Friday, March 7, 2014
Photo by John Ewing/staff photographer... Friday, October 2, 2009...Part of the scenic views to be seen from the top of Quaker Hill in Casco. Note the "sold" realty sign at left.
CASCO — Ever since Hacker Hall cut down some trees and created a field on his family's hilltop here decades ago, visitors have been drawn to its panoramic views of the Sebago Lake region.
For the past 15 years, Hall's son and grandson have welcomed those visitors, even providing a parking area, picnic tables and a handicapped-accessible bathroom.
Now the popular spot known as Hacker's Hill is for sale. The summit and 52 surrounding acres of fields and forest are on the market for $1.69 million.
Neighbors, conservation groups and the owners themselves hope the land and public access can be preserved. But they agree that there's little funding available to make that happen.
''We'd like to sell it to an organization that would be able and willing to keep it open as we have,'' said Conrad Hall, Hacker Hall's son. But, he said, ''The money is so tight.''
Officially, the hill is named Quaker Hill. It's about five miles north of Sebago Lake, off Quaker Ridge Road.
The Quakers who settled the area included members of the Hall family, which has owned the hill and the nearby Hall Funeral Home for more than a century. Conrad Hall bought the hill from his father, who died in 2000.
''All that hill was just woodlands when I was growing up there,'' said Conrad Hall, now 73 years old. ''My father started clearing it, probably when I was in my early teens. He knew it was beautiful.''
Hacker's Hill stands just 753 feet above sea level, but the clearing at its summit provides a 360-degree view of trees, mountains and lakes. At this time of year, it's an especially popular place to see southern Maine's forests turn gold and red.
Hacker Hall always wanted to allow others to enjoy that scenery, but he eventually had to block the entrance because of vandalism and trash, his son said.
About 15 years ago, Don Fowler, a local man who had trained as a missionary, volunteered to spruce up the hilltop.
''He fell in love with the place. He said if he could go up there, he would keep it clean and do a lot of work,'' Hall said. ''He's enabled us to keep it open over the years.''
Fowler built rock walls, put in gardens and collected trash. He and Conrad Hall maintained the fields and eventually put in the tables and the bathroom.
Fowler said he and other visitors have a spiritual connection to the hilltop.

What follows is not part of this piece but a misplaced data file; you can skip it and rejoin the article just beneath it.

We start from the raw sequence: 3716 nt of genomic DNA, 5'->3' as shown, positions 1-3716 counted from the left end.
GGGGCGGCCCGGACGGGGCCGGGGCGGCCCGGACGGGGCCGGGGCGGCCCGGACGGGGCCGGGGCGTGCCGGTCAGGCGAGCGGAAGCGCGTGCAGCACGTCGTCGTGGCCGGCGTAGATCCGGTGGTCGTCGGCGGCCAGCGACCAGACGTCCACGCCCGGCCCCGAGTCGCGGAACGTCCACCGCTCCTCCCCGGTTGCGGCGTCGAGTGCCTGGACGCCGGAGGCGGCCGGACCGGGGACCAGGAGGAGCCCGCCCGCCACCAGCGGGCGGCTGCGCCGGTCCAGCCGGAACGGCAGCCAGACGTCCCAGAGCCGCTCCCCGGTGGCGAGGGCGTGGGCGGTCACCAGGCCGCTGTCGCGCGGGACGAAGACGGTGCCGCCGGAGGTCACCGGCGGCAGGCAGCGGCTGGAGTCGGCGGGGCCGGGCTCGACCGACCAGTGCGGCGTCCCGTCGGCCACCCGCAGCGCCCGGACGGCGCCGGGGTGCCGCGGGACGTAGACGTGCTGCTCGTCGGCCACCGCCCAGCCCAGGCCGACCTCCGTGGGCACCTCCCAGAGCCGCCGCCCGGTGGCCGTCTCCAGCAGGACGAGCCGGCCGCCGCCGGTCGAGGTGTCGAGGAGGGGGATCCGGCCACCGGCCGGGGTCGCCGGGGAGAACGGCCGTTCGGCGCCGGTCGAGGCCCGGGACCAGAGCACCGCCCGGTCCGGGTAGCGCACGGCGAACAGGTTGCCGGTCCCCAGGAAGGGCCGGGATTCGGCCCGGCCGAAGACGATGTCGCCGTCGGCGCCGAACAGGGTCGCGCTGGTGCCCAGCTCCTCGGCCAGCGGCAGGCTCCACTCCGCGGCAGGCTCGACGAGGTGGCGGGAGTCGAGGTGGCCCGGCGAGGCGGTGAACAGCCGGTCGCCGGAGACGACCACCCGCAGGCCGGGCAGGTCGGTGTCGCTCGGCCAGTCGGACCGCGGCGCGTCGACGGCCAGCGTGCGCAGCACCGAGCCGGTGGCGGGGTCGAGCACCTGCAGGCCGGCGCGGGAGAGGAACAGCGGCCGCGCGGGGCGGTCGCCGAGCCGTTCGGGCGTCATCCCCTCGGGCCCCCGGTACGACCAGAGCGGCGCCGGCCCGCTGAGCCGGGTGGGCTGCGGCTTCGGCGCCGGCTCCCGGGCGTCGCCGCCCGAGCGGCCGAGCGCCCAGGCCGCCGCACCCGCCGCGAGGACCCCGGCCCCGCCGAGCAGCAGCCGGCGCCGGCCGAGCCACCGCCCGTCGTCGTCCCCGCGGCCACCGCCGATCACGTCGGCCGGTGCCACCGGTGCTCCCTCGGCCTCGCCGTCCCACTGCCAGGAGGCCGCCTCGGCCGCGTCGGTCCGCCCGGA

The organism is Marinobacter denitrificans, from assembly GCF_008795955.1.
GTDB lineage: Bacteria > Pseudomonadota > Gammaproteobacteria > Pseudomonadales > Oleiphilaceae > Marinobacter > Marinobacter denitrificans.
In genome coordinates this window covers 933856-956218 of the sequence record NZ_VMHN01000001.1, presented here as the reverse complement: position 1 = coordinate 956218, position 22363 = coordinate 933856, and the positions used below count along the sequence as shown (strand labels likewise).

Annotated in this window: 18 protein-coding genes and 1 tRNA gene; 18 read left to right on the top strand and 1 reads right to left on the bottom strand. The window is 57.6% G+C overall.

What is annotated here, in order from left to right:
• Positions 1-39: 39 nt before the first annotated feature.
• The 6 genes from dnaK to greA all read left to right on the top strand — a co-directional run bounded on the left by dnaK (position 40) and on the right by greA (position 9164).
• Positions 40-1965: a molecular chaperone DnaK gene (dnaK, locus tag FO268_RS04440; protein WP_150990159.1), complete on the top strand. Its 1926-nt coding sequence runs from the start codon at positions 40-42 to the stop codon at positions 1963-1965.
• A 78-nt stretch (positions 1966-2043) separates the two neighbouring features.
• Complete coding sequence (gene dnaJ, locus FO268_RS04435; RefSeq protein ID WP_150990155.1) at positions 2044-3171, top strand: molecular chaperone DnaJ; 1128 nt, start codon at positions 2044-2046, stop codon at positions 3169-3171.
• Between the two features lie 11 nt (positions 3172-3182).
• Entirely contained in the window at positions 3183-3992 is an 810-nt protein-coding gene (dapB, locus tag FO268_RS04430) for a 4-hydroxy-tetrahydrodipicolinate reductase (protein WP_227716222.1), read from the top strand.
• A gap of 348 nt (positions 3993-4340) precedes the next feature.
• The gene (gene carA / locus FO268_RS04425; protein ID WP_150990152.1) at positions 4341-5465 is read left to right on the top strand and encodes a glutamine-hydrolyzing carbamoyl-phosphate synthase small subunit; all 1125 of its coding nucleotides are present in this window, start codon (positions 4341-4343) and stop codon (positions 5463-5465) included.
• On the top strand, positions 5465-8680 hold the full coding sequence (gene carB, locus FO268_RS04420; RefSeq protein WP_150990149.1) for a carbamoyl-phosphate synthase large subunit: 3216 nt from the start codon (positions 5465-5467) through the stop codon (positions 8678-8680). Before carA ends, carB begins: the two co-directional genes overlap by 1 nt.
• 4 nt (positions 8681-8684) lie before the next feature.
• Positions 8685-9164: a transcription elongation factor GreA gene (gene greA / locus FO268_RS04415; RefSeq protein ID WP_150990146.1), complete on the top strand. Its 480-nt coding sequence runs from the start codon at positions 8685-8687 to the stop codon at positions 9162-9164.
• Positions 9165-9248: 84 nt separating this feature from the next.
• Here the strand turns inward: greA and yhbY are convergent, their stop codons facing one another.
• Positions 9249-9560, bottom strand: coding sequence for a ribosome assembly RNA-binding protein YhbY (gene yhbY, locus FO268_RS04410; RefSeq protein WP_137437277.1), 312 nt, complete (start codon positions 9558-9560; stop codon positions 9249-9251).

''People kind of consider that their church up there,'' Fowler said. ''I didn't do it for myself. I was just hoping people would find the Lord through that place up there.''
Fowler organizes a Sunday morning mission service near a statue of Jesus. Nearby is a cross formed by the trunk of a tree that was struck by lightning in 1997, Fowler said.
The lightning splintered the tree and created the cross, but spared a small birdhouse that was mounted on it, he said.
Hall and Fowler open and close the gate five days a week.
They leave it closed on Tuesdays and Thursdays, although visitors can still walk up the steep 400-foot-long driveway.
On clear summer and fall days, the parking lot always has several cars in it, Fowler said.
Locals make regular trips to what's quietly known in the region as a place where one can enjoy a panoramic view without having to hike up a mountain. Even out-of-state tourists come, sent by operators of the region's summer camps, Fowler said.
''Many people don't know that it's privately owned,'' Conrad Hall said.
''We get no financial help. It comes out of pocket.''
To the north of the summit are two large cell-phone towers. The family leased the land for the towers through 2025, but doesn't collect any ongoing revenue from them.
Hall and Fowler sometimes open the hill for weddings and take modest payments to help with upkeep.
Hall, who co-owns the hill with his son, said it's getting hard for them to keep up with the maintenance, and that the hill is a drain financially.
''We don't really want to sell it,'' Hall said. ''Finances are becoming a factor -- I'm retired.''
The Halls talked to Casco officials a couple of years ago about selling it to the town, said Dave Morton, the town manager.
''It's traditionally been a very popular spot,'' said Morton, who often visits.
''We just haven't been in a position to be able to move forward and buy it. There just weren't the local public resources to be able to do that.''
Leaders of the Loon Echo Land Trust have spoken with the Hall family over the years about a conservation deal, said Executive Director Carrie Walia.
''While we know we both have a similar vision for the property, it is a challenge to figure out how to come up with funds to protect that,'' she said.
Money for land conservation has become increasingly hard to come by in recent months, and the organization is already fundraising to buy 1,500 acres on Pleasant Mountain in Bridgton, she said.
''There's been a lot of neighbors and visitors to the hill who have contacted us to express their appreciation for the hill and what it means to them and their families, so we know there is a lot of public support out there,'' she said.
''We'll continue to research it, but the price tag will definitely be a challenge.''
With the price at $1.69 million, it's not clear how soon a private buyer will emerge, either. Conrad Hall said there has been some interest, but no solid offers.
Much of the land on the slopes of the hill probably can't be developed, said Morton, the town manager.
It's really the flat summit cleared by Hacker Hall decades ago that makes the property so unusual, and valuable.
Information posted by the real estate agency -- The Cathy Manchester Team at Keller Williams Realty -- boasts of views from Mount Washington to the Atlantic Ocean.
''This would make a fabulous family compound,'' it says.
Staff Writer John Richardson can be contacted at 791-6324 or at: